Ultimately, it’s understanding your roles and responsibilities and how the programs are run, often we’re in the position where we give our best advice.

I think maybe what I was speaking about earlier is what I didn’t do enough of earlier in my career was give that advice or give that opinion, so being a bit more forthcoming in that and then understanding that it maybe doesn’t go the way you want, but it’s being able to accept that.

Christian: And how do you do that?

David: Tricky question. I see it all the time in the classic multi-disciplinary team where you have your opinions. Some things that I think have worked for me are if we had different opinions on how to approach rehab or whatever the scenario might be, I’ve called in experts into our group, so we got a medical expert called in and he spoke with all the medical staff, the coaching staff, so everyone could get a perspective from an expert. That was one strategy.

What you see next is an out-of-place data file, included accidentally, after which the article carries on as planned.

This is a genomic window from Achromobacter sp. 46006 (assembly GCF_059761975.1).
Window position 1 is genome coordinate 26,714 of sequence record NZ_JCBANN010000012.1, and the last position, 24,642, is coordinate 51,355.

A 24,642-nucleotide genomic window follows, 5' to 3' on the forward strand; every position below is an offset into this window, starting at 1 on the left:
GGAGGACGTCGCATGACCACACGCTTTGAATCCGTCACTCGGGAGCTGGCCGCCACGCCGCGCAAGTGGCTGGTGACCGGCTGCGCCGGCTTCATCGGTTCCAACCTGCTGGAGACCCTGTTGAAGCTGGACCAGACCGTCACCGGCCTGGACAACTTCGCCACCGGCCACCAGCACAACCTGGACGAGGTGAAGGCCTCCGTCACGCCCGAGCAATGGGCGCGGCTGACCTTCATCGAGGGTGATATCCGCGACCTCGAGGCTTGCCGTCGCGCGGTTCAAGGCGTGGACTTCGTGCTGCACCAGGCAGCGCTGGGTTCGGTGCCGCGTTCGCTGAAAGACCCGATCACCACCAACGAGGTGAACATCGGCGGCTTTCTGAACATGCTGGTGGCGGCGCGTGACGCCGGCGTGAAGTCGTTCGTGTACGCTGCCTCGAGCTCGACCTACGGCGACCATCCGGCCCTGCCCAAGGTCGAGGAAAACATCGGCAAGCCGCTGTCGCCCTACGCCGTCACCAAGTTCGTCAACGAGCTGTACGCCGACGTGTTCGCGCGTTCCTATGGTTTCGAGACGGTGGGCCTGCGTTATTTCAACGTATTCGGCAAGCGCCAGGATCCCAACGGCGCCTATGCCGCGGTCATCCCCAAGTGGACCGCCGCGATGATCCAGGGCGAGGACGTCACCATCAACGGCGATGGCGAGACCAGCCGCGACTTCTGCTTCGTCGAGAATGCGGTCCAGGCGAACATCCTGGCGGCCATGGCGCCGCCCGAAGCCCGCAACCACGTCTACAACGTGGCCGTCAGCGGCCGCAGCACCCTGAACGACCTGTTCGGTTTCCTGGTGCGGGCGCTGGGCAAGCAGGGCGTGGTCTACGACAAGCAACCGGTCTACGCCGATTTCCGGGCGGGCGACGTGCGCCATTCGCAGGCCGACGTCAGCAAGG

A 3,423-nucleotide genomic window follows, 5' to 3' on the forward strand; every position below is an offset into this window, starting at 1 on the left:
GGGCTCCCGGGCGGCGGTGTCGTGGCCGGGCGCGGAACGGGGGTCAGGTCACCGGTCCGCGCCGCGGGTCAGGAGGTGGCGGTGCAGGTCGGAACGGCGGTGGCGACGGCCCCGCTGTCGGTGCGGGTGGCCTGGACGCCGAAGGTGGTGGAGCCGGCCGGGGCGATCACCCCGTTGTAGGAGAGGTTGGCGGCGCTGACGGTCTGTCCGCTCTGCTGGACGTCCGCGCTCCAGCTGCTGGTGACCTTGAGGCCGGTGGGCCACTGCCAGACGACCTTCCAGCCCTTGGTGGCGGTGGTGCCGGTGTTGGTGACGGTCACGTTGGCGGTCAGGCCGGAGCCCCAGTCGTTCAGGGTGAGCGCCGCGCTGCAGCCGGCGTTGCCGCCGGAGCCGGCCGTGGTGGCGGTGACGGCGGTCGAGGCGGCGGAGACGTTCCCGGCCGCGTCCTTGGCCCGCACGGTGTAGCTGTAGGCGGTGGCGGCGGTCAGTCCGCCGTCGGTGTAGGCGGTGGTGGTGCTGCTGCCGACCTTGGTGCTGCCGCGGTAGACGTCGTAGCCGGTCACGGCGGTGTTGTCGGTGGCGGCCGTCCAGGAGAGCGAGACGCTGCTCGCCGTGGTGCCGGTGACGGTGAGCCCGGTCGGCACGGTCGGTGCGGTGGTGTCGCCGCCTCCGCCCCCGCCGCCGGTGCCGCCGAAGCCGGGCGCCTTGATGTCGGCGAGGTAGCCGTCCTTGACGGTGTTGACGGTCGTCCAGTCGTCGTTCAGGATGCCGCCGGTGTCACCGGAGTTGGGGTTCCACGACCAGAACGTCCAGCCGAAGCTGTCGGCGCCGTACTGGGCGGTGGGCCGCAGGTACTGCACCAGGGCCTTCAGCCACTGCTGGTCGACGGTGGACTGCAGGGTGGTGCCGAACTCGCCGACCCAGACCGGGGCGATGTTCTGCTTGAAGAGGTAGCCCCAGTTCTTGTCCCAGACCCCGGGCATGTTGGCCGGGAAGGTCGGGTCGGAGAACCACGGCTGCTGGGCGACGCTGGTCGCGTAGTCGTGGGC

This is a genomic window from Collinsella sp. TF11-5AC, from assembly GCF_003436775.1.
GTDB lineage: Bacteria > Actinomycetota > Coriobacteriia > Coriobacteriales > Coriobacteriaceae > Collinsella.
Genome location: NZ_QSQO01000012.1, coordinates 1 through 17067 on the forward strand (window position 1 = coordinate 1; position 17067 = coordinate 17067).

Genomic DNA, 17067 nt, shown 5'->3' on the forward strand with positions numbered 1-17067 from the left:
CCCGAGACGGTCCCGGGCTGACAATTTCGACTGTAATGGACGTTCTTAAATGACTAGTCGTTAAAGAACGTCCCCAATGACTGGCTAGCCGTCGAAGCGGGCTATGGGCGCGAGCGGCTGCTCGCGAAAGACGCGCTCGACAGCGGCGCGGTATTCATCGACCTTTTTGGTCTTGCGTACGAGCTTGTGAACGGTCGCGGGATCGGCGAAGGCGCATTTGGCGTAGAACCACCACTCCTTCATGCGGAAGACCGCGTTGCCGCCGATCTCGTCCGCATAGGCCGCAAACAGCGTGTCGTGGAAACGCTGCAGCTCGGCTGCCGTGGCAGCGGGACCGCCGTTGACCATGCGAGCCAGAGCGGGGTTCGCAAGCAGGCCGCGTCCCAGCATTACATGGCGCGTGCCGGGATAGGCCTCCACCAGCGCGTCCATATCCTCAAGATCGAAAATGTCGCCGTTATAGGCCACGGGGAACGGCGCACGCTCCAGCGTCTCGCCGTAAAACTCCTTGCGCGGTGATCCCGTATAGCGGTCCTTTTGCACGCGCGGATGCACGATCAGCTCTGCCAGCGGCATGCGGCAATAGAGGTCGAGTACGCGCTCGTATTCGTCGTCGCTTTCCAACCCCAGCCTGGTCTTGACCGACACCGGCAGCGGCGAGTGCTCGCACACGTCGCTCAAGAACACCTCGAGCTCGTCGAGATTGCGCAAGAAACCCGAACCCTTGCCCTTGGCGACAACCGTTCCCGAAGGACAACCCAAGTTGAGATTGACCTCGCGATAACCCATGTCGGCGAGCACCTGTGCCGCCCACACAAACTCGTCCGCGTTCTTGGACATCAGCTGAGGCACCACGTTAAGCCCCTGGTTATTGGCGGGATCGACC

If we had different opinions, we’ve called in experts into our group, so everyone could get a perspective from an expert.

The other strategy I’ve used is just internally within your department presenting on your philosophies, your ideas, your approaches. And I think at least the staff that you work with them, they maybe don’t agree, but they appreciate that there are at least some thought and some reasoning behind your stance on an issue and your position. So, I think that gives you some credit with your office.

Present on your philosophies, your ideas, your approaches. The staff that you work with, maybe they don’t agree, but they appreciate that there are thought and reasoning behind your stance on an issue and your position.

A typical day in the life of a Strength & Conditioning Coach